- Long before the series itself underwent Cerebus Syndrome, Ranma ˝ was a series that mainly concentrated on the wacky martial-arts hijinx Ranma and company got into. The first movie has Akane getting kidnapped by a mystical Chinese fighter and leaving the rest of the cast going an an epic journey halfway across the country trying to rescue her.
- Mystery series Detective Conan can often have action chase scenes, but they're always of a much smaller scale. The films are more akin to action-packed adventure summer blockbusters like Die Hard: Not only is there still the Victim of the Week, but in solving the movie cases Conan generally has to get through giant set pieces that in turn yield several amounts of property damage and enough explosions that would make Michael Bay proud.
- Not even Cowboy Bebop could ignore this trope. The tv series primarily focused on the five main characters just trying to earn enough to get by. The movie has the Bebop crew fighting to stop a bio-terrorist from annihilating all of Mars.
Live Action TV
- The 2012 feature film of The Three Stooges puts the titular trio on a quest to save an orphanage from demolition.
- That Guy with the Glasses is a group of internet reviewers. The anniversary specials are evolving into this.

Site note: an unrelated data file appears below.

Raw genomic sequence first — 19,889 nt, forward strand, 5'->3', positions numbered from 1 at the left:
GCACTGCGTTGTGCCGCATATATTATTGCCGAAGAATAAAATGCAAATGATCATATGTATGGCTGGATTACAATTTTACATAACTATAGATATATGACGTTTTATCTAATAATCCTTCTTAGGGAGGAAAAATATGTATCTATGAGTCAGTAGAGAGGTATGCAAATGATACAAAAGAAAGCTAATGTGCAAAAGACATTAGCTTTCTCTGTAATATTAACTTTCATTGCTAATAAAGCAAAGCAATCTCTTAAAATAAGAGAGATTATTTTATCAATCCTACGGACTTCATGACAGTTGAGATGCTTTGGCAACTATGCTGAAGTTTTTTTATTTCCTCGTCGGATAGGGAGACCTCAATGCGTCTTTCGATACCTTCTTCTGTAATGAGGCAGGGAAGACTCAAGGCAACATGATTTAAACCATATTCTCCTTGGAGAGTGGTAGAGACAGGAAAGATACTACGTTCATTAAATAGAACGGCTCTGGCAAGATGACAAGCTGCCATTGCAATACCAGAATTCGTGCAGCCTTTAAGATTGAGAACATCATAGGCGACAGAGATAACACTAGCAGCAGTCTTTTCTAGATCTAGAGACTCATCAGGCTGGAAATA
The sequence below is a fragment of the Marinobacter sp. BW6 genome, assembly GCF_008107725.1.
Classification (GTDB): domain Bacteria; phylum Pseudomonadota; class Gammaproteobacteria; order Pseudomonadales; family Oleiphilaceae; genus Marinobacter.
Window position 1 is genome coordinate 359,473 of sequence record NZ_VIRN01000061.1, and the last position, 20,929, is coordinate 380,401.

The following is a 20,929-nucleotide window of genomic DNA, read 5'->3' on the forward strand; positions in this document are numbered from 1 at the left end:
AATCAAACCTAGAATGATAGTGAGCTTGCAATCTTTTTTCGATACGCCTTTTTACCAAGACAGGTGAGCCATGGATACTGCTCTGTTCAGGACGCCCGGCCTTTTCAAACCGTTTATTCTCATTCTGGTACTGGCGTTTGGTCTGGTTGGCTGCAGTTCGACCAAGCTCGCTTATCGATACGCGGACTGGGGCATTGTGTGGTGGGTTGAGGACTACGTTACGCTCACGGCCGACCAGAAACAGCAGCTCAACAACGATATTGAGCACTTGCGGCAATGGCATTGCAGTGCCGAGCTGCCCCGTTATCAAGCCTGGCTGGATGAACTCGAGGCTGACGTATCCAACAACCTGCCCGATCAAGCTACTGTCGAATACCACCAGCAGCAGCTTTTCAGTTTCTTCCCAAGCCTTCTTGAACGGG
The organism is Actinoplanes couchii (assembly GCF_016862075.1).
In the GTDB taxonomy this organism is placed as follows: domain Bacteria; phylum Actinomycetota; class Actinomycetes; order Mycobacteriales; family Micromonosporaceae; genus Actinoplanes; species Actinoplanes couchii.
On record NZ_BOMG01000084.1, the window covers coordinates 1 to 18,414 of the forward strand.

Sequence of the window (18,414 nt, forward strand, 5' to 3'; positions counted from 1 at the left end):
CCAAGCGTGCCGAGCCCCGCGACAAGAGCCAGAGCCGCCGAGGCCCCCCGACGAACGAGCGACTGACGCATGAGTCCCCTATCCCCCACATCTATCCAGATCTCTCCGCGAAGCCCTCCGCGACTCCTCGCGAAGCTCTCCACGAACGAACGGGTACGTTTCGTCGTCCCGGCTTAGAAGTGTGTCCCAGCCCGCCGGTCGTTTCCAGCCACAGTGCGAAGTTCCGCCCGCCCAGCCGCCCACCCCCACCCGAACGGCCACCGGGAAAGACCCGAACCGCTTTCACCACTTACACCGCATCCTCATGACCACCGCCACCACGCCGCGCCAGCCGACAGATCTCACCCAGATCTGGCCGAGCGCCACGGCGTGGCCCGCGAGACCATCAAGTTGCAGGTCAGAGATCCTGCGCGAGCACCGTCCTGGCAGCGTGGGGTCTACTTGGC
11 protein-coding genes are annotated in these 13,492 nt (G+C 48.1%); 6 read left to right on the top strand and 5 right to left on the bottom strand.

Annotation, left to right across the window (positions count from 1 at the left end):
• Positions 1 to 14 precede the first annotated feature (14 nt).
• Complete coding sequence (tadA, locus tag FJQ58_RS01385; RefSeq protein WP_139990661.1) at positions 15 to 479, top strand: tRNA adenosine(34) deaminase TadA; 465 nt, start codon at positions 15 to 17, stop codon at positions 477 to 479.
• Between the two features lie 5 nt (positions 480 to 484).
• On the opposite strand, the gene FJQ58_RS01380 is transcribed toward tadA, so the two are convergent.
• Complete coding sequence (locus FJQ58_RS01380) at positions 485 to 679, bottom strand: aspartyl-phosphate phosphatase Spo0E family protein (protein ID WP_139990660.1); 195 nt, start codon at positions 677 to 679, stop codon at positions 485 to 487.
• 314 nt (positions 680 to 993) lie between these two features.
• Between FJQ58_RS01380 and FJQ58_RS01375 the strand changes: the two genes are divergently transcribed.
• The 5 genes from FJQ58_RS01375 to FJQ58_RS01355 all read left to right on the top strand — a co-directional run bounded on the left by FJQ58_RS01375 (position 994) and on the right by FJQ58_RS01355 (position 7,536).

- The TGWTG Year One Brawl: Essentially, gamers and critics get in a room together and fight, including the long-awaited rematch between the Nostalgia Critic and the Angry Video Game Nerd.
- Kickassia: The critics team up to invade a micronation.
- Suburban Knights: They all go on a quest to retrieve a priceless treasure.
- To Boldly Flee: They convert The Nostalgia Critic's house into a spaceship, which they use to traverse the solar system (and save the universe).
- The Angry Video Game Nerd: The Movie: The Nerd sets out to make a video on the infamous New Mexico dumping site for the even more infamous E.T. the Extraterrestrial video game. Then things start going horribly awry for the Nerd.
- Dora the Explorer: The Search for the Infinity Orb (Unfortunately, this isn't real, it's just a fake trailer, albeit a really well done one, with Ariel Winter as Dora.)
- They've made a real miniseries now, due to the amount of fans commenting on the YouTube video DEMANDING they make one: watch it here.
- Eddsworld is getting this treatment, with a 10th anniversary film currently in production, being animated by Mark Lovallo (supersmash3ds).
- Dick Figures ended up getting the treatment.
- The Hey Arnold! movie. The show itself never features any of the characters saving anything other than their treehouse and usually deals with problems faced by individual characters. And yet when the movie rolls around, suddenly everything needs to be "bigger" note .